They have all the talent in the world. And talent matters in this league. The odds of this being an unmitigated disaster are minuscule. The worst case scenario for them is that they end up on the bottom of the Knicks-Nets-Sixers lump, or that someone gets injured and the thing falls apart. But there’s just too much talent to believe that will happen. This is a team with loads of talent and players that do understand how to play in a team concept, no real divas on this squad. It’s going to be a good team, a very good team, maybe even a borderline-great team.

It’s just not a title contender, and that’s OK.

Prediction: 47-35. That’s right, I’m copping out and putting them with the same record we slapped on New York and the Sixers. The margin of error here is honestly three wins, as any of those three teams could hit 50 win and any of them could wind up just two games over .500. We have to see how it works out. It wouldn’t shock me to see the Nets run up a huge regular season record, though, and land in the top three in the East should the Central division struggle. But coming in just a hair over .500 isn’t out of the question, just because it’s a lot of new faces trying to get on the same page without elite talent outside of Williams. So we land at 47 wins, and for a franchise as bad as the Nets have been (see: vomit) over the past few years, that’s a great start to a new era in Brooklyn.

Thursday And-1 links: Whole lot of training camp notes

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Here is our regular look around the NBA — links to stories worth reading and notes to check out (stuff that did not get its own post here at PBT) — done in bullet point form. Because bloggers love bullet points.

• The Brooklyn Nets signing of Josh Childress is official. While that is technically a non-guaranteed contract he is expected to make the team and get minutes off the bench behind Gerald Wallace.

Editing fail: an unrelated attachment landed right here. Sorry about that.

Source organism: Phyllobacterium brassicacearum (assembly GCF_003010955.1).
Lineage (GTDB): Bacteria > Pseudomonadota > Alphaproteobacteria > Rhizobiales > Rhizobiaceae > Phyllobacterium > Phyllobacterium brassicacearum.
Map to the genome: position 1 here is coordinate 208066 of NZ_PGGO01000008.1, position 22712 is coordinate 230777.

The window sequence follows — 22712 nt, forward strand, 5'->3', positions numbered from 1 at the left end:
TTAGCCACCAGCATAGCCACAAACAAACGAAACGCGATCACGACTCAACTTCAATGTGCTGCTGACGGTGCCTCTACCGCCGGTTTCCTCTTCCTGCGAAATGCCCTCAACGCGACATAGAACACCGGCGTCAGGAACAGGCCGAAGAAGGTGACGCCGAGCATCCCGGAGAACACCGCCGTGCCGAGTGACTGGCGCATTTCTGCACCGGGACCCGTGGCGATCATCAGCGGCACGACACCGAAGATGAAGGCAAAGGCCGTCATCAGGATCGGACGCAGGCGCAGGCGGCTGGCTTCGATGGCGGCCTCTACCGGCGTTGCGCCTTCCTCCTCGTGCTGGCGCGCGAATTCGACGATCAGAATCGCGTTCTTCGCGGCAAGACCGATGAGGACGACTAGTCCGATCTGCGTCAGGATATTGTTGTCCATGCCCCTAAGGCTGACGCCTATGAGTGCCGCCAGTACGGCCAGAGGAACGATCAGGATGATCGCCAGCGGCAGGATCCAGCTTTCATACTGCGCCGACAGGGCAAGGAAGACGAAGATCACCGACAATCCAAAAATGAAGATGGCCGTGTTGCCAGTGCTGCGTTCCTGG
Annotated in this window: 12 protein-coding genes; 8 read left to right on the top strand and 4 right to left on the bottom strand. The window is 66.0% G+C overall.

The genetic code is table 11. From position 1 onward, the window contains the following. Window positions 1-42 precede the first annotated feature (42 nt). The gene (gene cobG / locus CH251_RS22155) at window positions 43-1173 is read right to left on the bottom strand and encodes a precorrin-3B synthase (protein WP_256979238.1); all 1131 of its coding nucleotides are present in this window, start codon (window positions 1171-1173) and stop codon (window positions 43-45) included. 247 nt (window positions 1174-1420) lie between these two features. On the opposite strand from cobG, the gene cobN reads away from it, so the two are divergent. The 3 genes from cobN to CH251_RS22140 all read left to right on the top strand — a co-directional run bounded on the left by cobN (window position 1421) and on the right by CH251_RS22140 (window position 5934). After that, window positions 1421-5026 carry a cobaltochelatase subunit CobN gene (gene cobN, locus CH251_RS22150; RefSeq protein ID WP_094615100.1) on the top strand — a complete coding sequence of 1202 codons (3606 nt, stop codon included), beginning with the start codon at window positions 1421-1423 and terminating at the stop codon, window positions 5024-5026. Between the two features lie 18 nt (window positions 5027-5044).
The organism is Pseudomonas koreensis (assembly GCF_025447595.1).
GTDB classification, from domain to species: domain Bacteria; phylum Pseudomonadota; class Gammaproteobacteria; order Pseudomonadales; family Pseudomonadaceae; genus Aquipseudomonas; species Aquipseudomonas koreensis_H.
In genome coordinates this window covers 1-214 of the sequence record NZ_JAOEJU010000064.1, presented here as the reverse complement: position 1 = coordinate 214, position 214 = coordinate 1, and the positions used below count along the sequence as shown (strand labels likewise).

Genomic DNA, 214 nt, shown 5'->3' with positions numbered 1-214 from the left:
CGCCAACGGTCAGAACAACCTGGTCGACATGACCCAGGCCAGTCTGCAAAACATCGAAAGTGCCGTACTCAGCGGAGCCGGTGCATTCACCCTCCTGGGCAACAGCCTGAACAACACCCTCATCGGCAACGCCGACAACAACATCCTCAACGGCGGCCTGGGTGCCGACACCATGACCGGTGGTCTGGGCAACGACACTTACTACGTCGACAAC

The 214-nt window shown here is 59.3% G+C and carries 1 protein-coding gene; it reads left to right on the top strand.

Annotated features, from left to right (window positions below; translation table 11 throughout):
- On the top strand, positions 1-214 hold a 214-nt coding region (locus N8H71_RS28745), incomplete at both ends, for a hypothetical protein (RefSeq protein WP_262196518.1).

• Dexter Pittman has gotten his chance in Miami and has not impressed. Or not enough. At least not yet. The Palm Beach Post’s Ethan J. Skolnick says Pittman will need a good camp to make the team, he is on the bubble.

• From our daily “Player X got so much better this summer” comments file, we bring you Tyshawn Taylor saying he spent the offseason “shooting a million” jumpers and saying he got a lot better at it.

• If I were a betting man, I would think Ivan Johnson is going to sign the qualifying offer the Hawks gave him, play this season in the ATL and become an unrestricted free agent next year. But so far he has done nothing, he has not signed anything with anyone. By the way, the Hawks have put themselves in a spot where they can’t match any offer larger than the bi-annual exception for him ($2 million a year). But nobody seems to be offering that much.

• Ryan Gomes is expected to get a workout with the Bobcats next week. I kind of like that fit.

• The Celtics are bringing in  Rob Kurz for training camp on a non-guaranteed contract. Which means he’s camp fodder.

• Along the same lines, the Nets have invited Carleton Scott to training camp.

• This has been rumored for a while, but the Heat have officially signed Garrett Temple for camp.

• Chris Mullin and Phil Jackson are going to be talking about philosophy and basketball at an event in the Bay Area this weekend, if you’re around.

• Former Cavalier Manny Harris has signed with BC Azovmash of the Ukrainian league.

Tracy McGrady worked out for Spurs, Knicks up next

Tracy McGrady

Tracy McGrady is auditioning for jobs.

Like a lot of veterans he is finding the financial realities of the new CBA are keeping teams from guaranteeing contracts for veterans, so he is out there working it trying to find a team that will sign him, reports Adrian Wojnarowski of Yahoo Sports.

Still searching for an NBA franchise willing to guarantee a contract for next season, seven-time All-Star Tracy McGrady worked out for the San Antonio Spurs this week at the team’s practice facility, league sources told Yahoo! Sports.